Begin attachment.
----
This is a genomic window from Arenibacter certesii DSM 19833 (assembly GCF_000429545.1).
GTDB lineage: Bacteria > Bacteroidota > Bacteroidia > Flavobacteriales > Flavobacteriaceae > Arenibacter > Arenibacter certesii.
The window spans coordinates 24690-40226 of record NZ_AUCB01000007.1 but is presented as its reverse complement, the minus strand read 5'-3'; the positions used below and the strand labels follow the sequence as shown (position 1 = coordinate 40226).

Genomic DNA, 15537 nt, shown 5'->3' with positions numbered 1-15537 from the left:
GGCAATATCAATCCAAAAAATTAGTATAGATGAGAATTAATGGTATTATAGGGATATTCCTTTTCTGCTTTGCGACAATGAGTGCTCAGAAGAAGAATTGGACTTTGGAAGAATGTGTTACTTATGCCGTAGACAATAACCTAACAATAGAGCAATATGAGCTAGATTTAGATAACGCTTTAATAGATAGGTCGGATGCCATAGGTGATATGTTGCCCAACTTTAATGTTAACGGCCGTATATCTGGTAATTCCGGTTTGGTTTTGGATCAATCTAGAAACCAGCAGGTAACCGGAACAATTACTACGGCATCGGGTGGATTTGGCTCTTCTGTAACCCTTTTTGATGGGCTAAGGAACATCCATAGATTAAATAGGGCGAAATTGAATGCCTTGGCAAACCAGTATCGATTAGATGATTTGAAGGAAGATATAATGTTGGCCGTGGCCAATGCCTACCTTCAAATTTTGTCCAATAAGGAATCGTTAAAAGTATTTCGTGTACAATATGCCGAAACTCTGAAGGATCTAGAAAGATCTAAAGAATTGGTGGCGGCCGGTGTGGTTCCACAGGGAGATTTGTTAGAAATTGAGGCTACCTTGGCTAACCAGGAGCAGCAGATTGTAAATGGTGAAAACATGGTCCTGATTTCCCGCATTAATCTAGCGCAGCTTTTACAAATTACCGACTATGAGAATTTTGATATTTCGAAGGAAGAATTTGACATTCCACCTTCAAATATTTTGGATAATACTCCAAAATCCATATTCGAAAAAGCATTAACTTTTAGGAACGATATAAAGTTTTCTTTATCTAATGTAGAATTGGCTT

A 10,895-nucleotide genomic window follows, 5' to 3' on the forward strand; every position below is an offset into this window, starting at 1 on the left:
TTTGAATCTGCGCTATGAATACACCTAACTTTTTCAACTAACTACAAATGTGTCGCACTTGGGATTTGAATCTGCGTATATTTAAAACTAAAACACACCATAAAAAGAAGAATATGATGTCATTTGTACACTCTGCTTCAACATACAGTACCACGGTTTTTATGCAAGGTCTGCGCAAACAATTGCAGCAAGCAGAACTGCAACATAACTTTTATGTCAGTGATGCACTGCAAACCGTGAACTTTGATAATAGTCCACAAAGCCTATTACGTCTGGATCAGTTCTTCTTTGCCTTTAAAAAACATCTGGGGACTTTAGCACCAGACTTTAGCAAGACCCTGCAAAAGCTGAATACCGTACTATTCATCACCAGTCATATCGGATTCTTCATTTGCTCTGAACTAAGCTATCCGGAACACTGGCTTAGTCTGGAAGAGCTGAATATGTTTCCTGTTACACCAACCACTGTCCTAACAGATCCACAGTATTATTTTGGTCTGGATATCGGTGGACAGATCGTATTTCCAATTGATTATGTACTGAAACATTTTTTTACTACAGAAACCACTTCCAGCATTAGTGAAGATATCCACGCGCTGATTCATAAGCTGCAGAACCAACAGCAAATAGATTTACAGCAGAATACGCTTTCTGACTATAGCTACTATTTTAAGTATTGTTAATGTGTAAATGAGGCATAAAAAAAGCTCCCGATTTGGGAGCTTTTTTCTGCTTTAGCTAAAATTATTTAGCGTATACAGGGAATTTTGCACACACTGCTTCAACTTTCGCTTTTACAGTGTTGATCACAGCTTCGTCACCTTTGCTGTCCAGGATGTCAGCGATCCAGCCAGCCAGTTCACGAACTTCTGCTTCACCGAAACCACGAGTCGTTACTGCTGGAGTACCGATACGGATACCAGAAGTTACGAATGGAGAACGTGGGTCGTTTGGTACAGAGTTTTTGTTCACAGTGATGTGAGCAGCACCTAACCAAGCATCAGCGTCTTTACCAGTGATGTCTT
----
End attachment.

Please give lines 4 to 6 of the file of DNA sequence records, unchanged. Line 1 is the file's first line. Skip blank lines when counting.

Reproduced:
Genomic DNA, 15537 nt, shown 5'->3' with positions numbered 1-15537 from the left:
GGCAATATCAATCCAAAAAATTAGTATAGATGAGAATTAATGGTATTATAGGGATATTCCTTTTCTGCTTTGCGACAATGAGTGCTCAGAAGAAGAATTGGACTTTGGAAGAATGTGTTACTTATGCCGTAGACAATAACCTAACAATAGAGCAATATGAGCTAGATTTAGATAACGCTTTAATAGATAGGTCGGATGCCATAGGTGATATGTTGCCCAACTTTAATGTTAACGGCCGTATATCTGGTAATTCCGGTTTGGTTTTGGATCAATCTAGAAACCAGCAGGTAACCGGAACAATTACTACGGCATCGGGTGGATTTGGCTCTTCTGTAACCCTTTTTGATGGGCTAAGGAACATCCATAGATTAAATAGGGCGAAATTGAATGCCTTGGCAAACCAGTATCGATTAGATGATTTGAAGGAAGATATAATGTTGGCCGTGGCCAATGCCTACCTTCAAATTTTGTCCAATAAGGAATCGTTAAAAGTATTTCGTGTACAATATGCCGAAACTCTGAAGGATCTAGAAAGATCTAAAGAATTGGTGGCGGCCGGTGTGGTTCCACAGGGAGATTTGTTAGAAATTGAGGCTACCTTGGCTAACCAGGAGCAGCAGATTGTAAATGGTGAAAACATGGTCCTGATTTCCCGCATTAATCTAGCGCAGCTTTTACAAATTACCGACTATGAGAATTTTGATATTTCGAAGGAAGAATTTGACATTCCACCTTCAAATATTTTGGATAATACTCCAAAATCCATATTCGAAAAAGCATTAACTTTTAGGAACGATATAAAGTTTTCTTTATCTAATGTAGAATTGGCTT

A 10,895-nucleotide genomic window follows, 5' to 3' on the forward strand; every position below is an offset into this window, starting at 1 on the left: